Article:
Dept. of Molecular Biosciences The University of Texas at Austin

Evolution and adaptation of microbial genomes

We apply experimental, comparative and computational approaches to examine the evolution and adaptation of microbial genomes.

Due to their complex and varied interactions as pathogens and commensal constituents of mammalian hosts, our work focuses on genome evolution within enteric bacteria, including E. coli, Shigella and Salmonella. These studies fall into four general areas.

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Dynamics of bacterial genomes

Numerous opposing forces contribute to large-scale differences the size, contents and organization of the bacterial genomes. Such alterations, whose characterization was limited previously to the few human pathogens amenable to genetic manipulation, have become increasingly evident with the recent availability of whole genome mapping techniques and of complete genomic sequences. Our research investigates the accumulated differences promoted by gene transfer and gene loss, and how the genome restructuring caused by these processes affect bacterial lifestyle.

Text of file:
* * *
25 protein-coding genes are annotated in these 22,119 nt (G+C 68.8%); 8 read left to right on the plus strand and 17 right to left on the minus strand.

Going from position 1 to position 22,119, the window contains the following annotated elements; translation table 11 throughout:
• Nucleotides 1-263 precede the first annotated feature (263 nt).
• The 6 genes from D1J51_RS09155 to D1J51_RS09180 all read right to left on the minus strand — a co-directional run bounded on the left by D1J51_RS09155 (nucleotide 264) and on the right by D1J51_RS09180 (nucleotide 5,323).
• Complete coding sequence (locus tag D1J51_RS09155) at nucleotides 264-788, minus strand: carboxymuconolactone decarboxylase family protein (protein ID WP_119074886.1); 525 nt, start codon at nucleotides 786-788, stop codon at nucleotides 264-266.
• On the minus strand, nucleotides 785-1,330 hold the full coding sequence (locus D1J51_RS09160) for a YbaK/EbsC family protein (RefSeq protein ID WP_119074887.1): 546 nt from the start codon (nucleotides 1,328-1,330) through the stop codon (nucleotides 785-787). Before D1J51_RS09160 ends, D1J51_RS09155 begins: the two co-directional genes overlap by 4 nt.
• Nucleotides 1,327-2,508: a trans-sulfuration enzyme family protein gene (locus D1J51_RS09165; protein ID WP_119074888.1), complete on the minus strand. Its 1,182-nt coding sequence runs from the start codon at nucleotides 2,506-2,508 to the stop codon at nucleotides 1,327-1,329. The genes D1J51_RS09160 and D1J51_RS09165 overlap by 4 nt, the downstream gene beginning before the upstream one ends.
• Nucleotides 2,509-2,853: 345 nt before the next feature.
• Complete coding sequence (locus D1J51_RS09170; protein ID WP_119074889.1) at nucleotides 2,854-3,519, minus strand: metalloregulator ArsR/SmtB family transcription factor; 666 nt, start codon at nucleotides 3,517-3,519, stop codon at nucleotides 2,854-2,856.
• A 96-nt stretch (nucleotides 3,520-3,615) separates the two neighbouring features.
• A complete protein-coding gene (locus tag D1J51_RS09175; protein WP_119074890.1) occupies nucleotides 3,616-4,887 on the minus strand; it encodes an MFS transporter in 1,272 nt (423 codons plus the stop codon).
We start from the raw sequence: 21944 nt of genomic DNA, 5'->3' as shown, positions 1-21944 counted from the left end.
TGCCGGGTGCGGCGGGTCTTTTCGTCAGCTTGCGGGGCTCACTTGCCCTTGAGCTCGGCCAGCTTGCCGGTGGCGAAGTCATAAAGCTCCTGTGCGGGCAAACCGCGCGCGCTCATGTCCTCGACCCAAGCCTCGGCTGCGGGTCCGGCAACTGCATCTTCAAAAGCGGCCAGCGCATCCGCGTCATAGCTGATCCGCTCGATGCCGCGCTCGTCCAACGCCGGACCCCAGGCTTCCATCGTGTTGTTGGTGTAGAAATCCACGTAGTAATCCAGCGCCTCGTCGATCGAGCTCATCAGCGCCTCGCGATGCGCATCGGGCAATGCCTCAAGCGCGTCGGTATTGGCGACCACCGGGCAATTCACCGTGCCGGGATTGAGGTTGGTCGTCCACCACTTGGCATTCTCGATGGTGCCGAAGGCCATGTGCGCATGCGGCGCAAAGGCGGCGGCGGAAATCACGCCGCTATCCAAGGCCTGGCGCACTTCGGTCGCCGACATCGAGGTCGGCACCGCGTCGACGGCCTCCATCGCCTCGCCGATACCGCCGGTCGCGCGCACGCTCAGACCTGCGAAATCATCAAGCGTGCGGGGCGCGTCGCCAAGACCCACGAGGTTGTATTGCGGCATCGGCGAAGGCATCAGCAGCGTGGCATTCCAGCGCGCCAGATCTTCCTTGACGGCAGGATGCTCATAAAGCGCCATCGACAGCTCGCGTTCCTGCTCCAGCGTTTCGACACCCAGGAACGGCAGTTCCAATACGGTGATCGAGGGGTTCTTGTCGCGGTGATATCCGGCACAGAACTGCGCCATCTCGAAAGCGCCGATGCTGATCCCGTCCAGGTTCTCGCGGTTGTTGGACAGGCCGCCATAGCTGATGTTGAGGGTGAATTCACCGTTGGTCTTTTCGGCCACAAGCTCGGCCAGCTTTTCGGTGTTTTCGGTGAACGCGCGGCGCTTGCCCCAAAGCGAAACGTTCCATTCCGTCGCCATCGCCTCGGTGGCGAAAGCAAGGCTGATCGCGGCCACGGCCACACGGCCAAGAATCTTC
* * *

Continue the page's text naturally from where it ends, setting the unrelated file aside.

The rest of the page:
Origins and roles of novel bacterial traits

Within most bacterial genomes, the majority of genes is of unknown function and these genes are likely responsible for vast diversity in bacterial lifestyles and metabolic functions observed in the microbial world. Using a combination of experimental and bioinformatic methods, our research addresses two questions:

Phylogenetic classification and the history of bacterial genomes

The use of universally distributed molecular characters to resolve the relationships among organisms has been particularly informative in micro-organisms, in which the lack of morphological characteristics and lack of a robust fossil record have hinder previous attempts to determine their evolutionary history. In addition, recent studies provide clear evidence that lateral gene transfer is common among bacteria with the result that different portions of the genome have very different histories.

Our research in this area generates and examines nucleotide sequences for a large set of genes that are universally distributed among Bacteria to determine:

Genomic analysis of diversity within bacterial communities

The tissues and cells of eukaryotic hosts serve as the environment for vast numbers of bacterial species, with associations ranging from obligatory and beneficial to antagonistic and parasitic. We are exploring the assemblages of bacteria inhabiting the human GI tract to determine what properties determine the species composition, genetic characteristics and persistence and of bacteria within the intestinal flora. In a related project, we are developing methods to isolate individual constituents of bacterial assemblages for genomic characterization.